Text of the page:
A 13-foot Burmese python recently burst after it apparently tried to swallow
a live, six-foot alligator whole, authorities said.
The incident has heightened biologists' fears that the nonnative snakes
could threaten a host of other animal species in the Everglades.
"It means nothing in the Everglades is safe from pythons, a top-down
predator," said Frank Mazzotti, a University of Florida wildlife professor.
Over the years, many pythons have been abandoned in the Everglades by pet
The gory evidence of the latest gator-python encounter the fourth
documented in the past three years was discovered and photographed last
week by a helicopter pilot and wildlife researcher.
The snake was found with the gator's hindquarters protruding from its
midsection. Mazzotti said the alligator may have clawed at the python's
stomach as the snake tried to digest it.
In previous incidents, the alligator won or the battle was an apparent draw.
"There had been some hope that alligators can control Burmese pythons,"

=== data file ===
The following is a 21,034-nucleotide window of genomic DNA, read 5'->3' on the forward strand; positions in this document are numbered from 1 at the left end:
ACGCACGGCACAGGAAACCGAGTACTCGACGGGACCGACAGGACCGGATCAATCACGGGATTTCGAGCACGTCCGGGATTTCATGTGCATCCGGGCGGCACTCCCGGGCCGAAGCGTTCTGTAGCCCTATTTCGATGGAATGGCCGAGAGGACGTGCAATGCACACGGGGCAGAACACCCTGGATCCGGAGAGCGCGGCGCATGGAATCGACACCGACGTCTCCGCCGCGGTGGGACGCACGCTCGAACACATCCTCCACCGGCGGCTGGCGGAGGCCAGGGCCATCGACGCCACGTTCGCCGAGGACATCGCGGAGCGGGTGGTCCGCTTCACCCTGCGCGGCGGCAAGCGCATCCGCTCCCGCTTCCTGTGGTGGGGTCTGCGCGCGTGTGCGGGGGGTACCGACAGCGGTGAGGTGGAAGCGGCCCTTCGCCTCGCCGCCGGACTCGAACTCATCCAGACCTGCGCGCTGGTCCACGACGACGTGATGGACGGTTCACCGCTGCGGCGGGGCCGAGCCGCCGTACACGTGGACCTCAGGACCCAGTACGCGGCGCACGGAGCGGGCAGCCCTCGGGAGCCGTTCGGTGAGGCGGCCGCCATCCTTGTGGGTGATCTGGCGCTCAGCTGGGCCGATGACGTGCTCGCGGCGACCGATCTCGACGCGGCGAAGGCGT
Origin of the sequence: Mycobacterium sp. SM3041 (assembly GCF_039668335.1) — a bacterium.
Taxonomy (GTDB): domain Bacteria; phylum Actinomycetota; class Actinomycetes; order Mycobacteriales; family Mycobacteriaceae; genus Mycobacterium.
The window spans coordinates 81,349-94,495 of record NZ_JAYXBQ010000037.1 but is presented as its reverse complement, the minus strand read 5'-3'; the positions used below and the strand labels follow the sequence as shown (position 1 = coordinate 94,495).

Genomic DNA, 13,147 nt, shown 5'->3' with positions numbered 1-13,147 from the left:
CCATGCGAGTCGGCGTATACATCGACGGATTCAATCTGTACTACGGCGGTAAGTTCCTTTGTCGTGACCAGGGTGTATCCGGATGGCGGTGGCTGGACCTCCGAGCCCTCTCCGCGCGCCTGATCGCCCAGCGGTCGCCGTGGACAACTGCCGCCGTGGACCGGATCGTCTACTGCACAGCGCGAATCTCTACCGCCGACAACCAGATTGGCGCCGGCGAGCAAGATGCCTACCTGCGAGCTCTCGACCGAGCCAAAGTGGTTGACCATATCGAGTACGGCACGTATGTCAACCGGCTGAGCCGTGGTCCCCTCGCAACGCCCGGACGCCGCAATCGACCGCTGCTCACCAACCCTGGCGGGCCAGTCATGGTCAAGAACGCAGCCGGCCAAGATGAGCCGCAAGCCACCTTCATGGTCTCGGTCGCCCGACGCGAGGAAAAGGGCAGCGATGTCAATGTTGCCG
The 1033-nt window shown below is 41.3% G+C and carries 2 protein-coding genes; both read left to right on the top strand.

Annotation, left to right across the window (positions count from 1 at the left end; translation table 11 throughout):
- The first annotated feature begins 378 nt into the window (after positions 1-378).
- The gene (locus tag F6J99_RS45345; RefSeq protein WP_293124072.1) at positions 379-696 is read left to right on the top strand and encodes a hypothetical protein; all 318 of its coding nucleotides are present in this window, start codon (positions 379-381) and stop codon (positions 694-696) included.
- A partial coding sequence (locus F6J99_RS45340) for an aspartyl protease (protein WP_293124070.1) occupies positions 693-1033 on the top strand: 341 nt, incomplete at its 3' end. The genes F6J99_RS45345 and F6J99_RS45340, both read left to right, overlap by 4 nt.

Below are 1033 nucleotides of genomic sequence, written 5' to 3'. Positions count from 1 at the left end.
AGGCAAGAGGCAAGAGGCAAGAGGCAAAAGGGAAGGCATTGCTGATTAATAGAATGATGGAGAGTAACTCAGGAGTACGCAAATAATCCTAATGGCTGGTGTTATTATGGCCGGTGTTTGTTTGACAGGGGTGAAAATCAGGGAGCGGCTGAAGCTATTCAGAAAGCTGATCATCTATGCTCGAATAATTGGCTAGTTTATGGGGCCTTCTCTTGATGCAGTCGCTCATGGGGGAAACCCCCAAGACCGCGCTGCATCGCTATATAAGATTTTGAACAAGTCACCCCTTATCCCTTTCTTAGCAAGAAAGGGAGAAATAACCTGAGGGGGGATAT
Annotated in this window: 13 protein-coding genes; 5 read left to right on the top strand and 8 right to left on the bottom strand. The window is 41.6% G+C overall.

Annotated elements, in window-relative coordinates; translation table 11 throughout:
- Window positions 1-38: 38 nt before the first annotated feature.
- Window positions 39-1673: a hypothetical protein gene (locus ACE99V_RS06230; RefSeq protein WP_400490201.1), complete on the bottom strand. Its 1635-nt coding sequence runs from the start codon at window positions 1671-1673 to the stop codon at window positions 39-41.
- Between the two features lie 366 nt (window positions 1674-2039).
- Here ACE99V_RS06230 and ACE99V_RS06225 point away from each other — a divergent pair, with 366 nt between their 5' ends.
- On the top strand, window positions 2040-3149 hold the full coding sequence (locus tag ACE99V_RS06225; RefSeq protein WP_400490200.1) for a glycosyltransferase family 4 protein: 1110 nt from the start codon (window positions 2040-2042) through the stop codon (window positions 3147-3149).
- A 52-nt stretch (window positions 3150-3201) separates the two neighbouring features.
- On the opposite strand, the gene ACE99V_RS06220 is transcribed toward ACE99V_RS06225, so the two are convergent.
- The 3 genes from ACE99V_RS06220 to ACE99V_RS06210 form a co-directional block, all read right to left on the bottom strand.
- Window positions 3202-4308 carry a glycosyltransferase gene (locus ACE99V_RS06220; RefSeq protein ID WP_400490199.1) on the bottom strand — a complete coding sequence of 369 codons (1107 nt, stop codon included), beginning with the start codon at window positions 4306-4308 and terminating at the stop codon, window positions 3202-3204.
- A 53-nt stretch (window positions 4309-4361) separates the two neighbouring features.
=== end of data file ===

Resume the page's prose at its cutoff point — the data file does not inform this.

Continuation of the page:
Mazzotti said. "This indicates to me it's going to be an even draw.
Sometimes alligators are going to win and sometimes the python will win."
It is unknown how many pythons are competing with the thousands of
alligators in the Everglades, but at least 150 have been captured in the
past two years, said Joe Wasilewski, a wildlife biologist and crocodile
Pythons could threaten many smaller species that conservationists are trying
to protect, including other reptiles, otters, squirrels, woodstorks and
sparrows, Mazzotti said.
Wasilewski said a 10- or 20-foot python also could pose a risk to an unwary
human, especially a child. He added, however, "I don't think this is an
imminent threat. This is not a `Be afraid, be very afraid' situation.'"
In this photo provided by the Everglades National Park, the carcass of a
six-foot American alligator is shown protruding from the mid-section of a
13-foot Burmese python Monday, Sept. 26, 2005 in Everglades National Park,
Fla., after the snake apparently swallowed the alligator resulting in the
deaths of both animals. (AP Photo/Everglades National Park)
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